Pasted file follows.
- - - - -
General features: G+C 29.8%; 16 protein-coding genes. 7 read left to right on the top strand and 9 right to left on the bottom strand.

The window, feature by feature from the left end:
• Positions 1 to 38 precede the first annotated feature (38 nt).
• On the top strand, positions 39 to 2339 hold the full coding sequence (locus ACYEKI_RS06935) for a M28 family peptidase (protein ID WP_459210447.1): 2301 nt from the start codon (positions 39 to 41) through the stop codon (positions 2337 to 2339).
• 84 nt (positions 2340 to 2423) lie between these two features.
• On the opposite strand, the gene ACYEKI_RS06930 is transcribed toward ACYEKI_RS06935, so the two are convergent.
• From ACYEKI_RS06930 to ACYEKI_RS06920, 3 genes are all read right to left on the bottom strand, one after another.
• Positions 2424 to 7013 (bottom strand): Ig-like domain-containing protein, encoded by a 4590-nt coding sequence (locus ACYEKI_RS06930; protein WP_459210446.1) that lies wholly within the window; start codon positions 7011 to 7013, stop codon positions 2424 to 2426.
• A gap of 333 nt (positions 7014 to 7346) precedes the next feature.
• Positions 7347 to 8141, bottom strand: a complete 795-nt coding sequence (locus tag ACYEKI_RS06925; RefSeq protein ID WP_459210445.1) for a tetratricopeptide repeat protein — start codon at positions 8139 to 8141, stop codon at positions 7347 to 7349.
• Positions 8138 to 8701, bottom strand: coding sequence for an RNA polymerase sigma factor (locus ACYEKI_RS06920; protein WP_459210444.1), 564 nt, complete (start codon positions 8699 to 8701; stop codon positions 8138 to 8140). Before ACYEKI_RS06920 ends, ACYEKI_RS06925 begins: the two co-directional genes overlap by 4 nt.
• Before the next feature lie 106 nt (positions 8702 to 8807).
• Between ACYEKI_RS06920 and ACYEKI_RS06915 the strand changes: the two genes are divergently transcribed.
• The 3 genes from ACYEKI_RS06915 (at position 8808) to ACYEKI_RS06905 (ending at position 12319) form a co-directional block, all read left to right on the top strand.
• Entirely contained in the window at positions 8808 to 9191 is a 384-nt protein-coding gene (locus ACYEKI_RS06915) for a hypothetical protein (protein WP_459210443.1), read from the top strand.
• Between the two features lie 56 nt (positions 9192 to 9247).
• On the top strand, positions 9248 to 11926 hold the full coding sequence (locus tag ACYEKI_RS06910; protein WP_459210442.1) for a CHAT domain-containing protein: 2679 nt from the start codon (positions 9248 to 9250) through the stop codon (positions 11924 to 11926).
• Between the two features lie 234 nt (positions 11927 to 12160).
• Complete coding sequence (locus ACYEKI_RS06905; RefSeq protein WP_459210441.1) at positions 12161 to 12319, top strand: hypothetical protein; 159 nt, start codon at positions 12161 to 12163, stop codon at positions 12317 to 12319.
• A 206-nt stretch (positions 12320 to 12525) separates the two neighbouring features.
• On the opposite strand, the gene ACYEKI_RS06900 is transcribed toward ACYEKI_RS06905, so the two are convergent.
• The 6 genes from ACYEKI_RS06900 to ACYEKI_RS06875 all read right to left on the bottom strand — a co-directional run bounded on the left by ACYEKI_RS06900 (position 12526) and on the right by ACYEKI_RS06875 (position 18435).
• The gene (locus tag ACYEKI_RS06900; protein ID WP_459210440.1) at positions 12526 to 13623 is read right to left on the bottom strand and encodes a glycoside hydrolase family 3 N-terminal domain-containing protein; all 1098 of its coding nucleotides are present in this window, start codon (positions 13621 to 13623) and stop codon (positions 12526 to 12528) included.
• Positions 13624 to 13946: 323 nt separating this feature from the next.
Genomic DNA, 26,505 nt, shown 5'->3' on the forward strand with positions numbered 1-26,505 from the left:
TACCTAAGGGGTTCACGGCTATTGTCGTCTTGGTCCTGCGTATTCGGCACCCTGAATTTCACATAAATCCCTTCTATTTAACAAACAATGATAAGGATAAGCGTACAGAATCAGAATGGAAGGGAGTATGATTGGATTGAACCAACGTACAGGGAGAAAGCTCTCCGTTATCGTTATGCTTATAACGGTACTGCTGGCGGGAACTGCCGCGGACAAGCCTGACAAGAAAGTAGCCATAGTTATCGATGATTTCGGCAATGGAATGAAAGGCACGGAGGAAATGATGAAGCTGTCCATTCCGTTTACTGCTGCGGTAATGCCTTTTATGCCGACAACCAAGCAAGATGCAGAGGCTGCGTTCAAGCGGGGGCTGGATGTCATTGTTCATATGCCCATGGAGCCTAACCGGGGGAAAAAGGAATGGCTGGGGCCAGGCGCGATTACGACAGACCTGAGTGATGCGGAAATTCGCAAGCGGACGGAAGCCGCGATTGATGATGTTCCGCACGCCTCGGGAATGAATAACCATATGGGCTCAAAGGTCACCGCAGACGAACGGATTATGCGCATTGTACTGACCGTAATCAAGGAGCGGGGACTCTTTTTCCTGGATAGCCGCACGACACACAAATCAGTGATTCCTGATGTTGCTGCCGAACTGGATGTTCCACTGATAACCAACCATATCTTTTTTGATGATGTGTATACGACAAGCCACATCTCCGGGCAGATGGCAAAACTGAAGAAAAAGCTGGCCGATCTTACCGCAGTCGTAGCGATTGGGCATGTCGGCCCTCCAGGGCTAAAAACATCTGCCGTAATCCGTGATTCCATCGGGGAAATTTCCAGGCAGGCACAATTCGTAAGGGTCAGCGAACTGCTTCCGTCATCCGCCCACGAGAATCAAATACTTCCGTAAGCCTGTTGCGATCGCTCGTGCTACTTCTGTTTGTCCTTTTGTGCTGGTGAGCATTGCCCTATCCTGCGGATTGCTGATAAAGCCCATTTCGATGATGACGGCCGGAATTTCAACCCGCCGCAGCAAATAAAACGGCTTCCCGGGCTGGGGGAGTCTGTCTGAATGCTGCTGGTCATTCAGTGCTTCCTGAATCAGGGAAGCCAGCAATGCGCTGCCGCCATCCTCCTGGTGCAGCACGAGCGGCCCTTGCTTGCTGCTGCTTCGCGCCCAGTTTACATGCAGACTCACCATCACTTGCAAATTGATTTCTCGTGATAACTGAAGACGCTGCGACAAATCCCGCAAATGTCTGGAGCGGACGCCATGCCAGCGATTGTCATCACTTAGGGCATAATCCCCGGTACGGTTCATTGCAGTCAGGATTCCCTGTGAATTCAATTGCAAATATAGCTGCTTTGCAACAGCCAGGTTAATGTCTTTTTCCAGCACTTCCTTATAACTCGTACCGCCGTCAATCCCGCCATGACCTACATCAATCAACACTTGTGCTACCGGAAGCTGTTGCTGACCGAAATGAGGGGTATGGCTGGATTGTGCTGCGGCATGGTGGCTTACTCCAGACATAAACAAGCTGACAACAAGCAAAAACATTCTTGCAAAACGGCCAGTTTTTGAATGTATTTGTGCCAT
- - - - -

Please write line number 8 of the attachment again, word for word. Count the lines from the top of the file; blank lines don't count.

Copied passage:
• Positions 2424 to 7013 (bottom strand): Ig-like domain-containing protein, encoded by a 4590-nt coding sequence (locus ACYEKI_RS06930; protein WP_459210446.1) that lies wholly within the window; start codon positions 7011 to 7013, stop codon positions 2424 to 2426.